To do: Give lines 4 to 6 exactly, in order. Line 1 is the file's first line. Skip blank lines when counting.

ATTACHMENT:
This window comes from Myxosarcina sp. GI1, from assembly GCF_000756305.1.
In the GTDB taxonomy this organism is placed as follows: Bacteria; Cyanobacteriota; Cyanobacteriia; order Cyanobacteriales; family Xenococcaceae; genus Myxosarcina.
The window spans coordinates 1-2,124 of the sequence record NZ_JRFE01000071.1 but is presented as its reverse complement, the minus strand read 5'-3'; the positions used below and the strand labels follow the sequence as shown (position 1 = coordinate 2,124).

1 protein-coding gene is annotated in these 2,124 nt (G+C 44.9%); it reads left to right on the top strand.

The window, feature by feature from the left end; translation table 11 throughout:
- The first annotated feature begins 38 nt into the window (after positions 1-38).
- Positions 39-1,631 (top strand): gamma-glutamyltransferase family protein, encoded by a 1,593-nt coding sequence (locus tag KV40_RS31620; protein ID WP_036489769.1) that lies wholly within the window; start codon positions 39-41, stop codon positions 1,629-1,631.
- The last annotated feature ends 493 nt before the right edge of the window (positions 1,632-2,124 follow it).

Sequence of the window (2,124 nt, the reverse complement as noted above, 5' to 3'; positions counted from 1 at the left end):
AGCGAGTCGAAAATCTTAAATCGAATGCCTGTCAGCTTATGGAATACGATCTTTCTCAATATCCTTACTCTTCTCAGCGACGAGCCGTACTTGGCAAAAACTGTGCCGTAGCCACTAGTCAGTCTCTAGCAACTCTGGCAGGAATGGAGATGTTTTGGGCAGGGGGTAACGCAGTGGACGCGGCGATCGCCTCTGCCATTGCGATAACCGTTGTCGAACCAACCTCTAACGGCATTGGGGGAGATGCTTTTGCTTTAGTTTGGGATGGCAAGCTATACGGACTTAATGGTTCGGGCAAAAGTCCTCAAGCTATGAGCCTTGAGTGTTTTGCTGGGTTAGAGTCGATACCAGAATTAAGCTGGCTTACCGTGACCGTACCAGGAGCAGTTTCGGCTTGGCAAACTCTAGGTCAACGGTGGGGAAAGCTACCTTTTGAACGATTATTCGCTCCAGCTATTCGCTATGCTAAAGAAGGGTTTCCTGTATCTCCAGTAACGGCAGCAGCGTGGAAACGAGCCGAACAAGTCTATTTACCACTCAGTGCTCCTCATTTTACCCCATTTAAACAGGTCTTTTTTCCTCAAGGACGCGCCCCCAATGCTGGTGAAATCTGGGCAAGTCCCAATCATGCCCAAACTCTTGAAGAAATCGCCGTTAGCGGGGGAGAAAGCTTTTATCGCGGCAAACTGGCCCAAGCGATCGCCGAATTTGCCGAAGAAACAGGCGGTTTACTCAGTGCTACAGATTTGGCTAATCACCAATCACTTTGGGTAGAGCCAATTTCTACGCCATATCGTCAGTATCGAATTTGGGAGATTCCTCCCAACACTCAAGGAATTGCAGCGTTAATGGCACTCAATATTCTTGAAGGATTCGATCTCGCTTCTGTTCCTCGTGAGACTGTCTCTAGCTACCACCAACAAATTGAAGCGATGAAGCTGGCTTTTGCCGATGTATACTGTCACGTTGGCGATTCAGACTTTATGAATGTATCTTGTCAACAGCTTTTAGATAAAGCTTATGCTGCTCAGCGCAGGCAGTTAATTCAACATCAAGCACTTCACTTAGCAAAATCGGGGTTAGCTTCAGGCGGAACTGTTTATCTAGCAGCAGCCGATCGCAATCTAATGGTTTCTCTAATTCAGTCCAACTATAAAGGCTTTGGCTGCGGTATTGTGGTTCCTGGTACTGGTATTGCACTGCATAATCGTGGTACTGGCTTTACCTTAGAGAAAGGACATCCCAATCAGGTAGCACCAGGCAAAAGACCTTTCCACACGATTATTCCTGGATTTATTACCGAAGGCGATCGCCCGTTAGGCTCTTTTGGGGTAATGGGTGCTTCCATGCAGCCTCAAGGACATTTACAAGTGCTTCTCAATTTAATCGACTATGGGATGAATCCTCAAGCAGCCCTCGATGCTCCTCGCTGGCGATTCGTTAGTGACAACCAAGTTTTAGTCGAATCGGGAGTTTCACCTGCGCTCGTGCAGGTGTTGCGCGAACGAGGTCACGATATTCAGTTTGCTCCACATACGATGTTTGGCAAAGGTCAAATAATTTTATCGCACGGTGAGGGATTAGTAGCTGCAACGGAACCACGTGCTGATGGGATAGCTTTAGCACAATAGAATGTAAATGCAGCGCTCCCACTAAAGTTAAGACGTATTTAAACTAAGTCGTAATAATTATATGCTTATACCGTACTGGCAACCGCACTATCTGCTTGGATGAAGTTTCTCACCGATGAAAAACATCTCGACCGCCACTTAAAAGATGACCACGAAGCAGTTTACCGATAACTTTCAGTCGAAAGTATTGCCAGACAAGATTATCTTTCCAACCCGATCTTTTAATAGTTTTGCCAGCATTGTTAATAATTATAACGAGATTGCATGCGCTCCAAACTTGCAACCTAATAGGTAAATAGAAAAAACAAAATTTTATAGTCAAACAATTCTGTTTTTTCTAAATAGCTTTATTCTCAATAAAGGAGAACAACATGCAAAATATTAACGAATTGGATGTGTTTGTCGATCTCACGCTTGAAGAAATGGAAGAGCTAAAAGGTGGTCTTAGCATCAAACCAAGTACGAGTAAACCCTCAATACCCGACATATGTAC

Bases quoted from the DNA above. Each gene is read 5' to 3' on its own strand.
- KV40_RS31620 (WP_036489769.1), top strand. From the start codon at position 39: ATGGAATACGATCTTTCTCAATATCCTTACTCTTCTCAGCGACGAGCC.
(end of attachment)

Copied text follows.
1 protein-coding gene is annotated in these 2,124 nt (G+C 44.9%); it reads left to right on the top strand.

The window, feature by feature from the left end; translation table 11 throughout:
- The first annotated feature begins 38 nt into the window (after positions 1-38).